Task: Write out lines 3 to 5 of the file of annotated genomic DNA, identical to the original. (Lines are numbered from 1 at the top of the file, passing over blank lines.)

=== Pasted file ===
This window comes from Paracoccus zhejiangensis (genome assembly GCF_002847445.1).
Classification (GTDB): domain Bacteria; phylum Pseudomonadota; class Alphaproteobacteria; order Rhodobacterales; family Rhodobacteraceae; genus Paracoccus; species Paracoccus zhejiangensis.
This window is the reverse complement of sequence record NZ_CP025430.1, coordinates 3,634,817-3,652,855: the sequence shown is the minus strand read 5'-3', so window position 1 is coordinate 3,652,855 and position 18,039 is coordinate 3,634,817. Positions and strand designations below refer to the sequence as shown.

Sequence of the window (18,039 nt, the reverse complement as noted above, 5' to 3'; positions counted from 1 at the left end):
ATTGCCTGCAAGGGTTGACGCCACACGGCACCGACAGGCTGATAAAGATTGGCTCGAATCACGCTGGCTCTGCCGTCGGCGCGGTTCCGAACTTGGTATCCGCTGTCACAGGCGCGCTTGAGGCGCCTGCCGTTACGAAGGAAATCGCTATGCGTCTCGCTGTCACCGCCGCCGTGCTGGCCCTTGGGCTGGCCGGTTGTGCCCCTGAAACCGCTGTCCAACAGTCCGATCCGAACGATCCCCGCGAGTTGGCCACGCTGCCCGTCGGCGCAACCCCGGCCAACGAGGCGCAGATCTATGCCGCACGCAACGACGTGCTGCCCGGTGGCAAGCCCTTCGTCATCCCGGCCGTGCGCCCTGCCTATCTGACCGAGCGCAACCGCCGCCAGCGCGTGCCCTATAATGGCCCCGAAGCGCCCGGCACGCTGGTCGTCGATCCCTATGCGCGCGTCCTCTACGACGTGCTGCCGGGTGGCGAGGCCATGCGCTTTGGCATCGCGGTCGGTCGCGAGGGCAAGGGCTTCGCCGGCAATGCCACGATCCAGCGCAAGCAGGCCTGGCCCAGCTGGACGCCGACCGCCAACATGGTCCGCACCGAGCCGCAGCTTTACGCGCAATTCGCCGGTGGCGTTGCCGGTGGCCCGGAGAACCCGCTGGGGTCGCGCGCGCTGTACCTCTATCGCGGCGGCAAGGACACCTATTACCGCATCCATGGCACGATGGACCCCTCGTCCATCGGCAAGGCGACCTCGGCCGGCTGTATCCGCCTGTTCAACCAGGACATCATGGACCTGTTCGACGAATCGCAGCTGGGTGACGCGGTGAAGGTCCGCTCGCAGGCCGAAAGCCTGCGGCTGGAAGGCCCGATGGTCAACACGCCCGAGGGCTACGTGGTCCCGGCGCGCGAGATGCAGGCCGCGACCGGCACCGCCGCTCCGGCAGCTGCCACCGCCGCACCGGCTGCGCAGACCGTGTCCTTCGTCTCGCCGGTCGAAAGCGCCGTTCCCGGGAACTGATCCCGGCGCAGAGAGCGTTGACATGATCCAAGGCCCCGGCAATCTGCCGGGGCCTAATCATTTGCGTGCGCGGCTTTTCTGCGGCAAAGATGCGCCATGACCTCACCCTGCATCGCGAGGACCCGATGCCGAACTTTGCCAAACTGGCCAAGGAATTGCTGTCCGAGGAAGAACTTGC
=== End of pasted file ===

This window is the reverse complement of sequence record NZ_CP025430.1, coordinates 3,634,817-3,652,855: the sequence shown is the minus strand read 5'-3', so window position 1 is coordinate 3,652,855 and position 18,039 is coordinate 3,634,817. Positions and strand designations below refer to the sequence as shown.

Sequence of the window (18,039 nt, the reverse complement as noted above, 5' to 3'; positions counted from 1 at the left end):
ATTGCCTGCAAGGGTTGACGCCACACGGCACCGACAGGCTGATAAAGATTGGCTCGAATCACGCTGGCTCTGCCGTCGGCGCGGTTCCGAACTTGGTATCCGCTGTCACAGGCGCGCTTGAGGCGCCTGCCGTTACGAAGGAAATCGCTATGCGTCTCGCTGTCACCGCCGCCGTGCTGGCCCTTGGGCTGGCCGGTTGTGCCCCTGAAACCGCTGTCCAACAGTCCGATCCGAACGATCCCCGCGAGTTGGCCACGCTGCCCGTCGGCGCAACCCCGGCCAACGAGGCGCAGATCTATGCCGCACGCAACGACGTGCTGCCCGGTGGCAAGCCCTTCGTCATCCCGGCCGTGCGCCCTGCCTATCTGACCGAGCGCAACCGCCGCCAGCGCGTGCCCTATAATGGCCCCGAAGCGCCCGGCACGCTGGTCGTCGATCCCTATGCGCGCGTCCTCTACGACGTGCTGCCGGGTGGCGAGGCCATGCGCTTTGGCATCGCGGTCGGTCGCGAGGGCAAGGGCTTCGCCGGCAATGCCACGATCCAGCGCAAGCAGGCCTGGCCCAGCTGGACGCCGACCGCCAACATGGTCCGCACCGAGCCGCAGCTTTACGCGCAATTCGCCGGTGGCGTTGCCGGTGGCCCGGAGAACCCGCTGGGGTCGCGCGCGCTGTACCTCTATCGCGGCGGCAAGGACACCTATTACCGCATCCATGGCACGATGGACCCCTCGTCCATCGGCAAGGCGACCTCGGCCGGCTGTATCCGCCTGTTCAACCAGGACATCATGGACCTGTTCGACGAATCGCAGCTGGGTGACGCGGTGAAGGTCCGCTCGCAGGCCGAAAGCCTGCGGCTGGAAGGCCCGATGGTCAACACGCCCGAGGGCTACGTGGTCCCGGCGCGCGAGATGCAGGCCGCGACCGGCACCGCCGCTCCGGCAGCTGCCACCGCCGCACCGGCTGCGCAGACCGTGTCCTTCGTCTCGCCGGTCGAAAGCGCCGTTCCCGGGAACTGATCCCGGCGCAGAGAGCGTTGACATGATCCAAGGCCCCGGCAATCTGCCGGGGCCTAATCATTTGCGTGCGCGGCTTTTCTGCGGCAAAGATGCGCCATGACCTCACCCTGCATCGCGAGGACCCGATGCCGAACTTTGCCAAACTGGCCAAGGAATTGCTGTCCGAGGAAGAACTTGC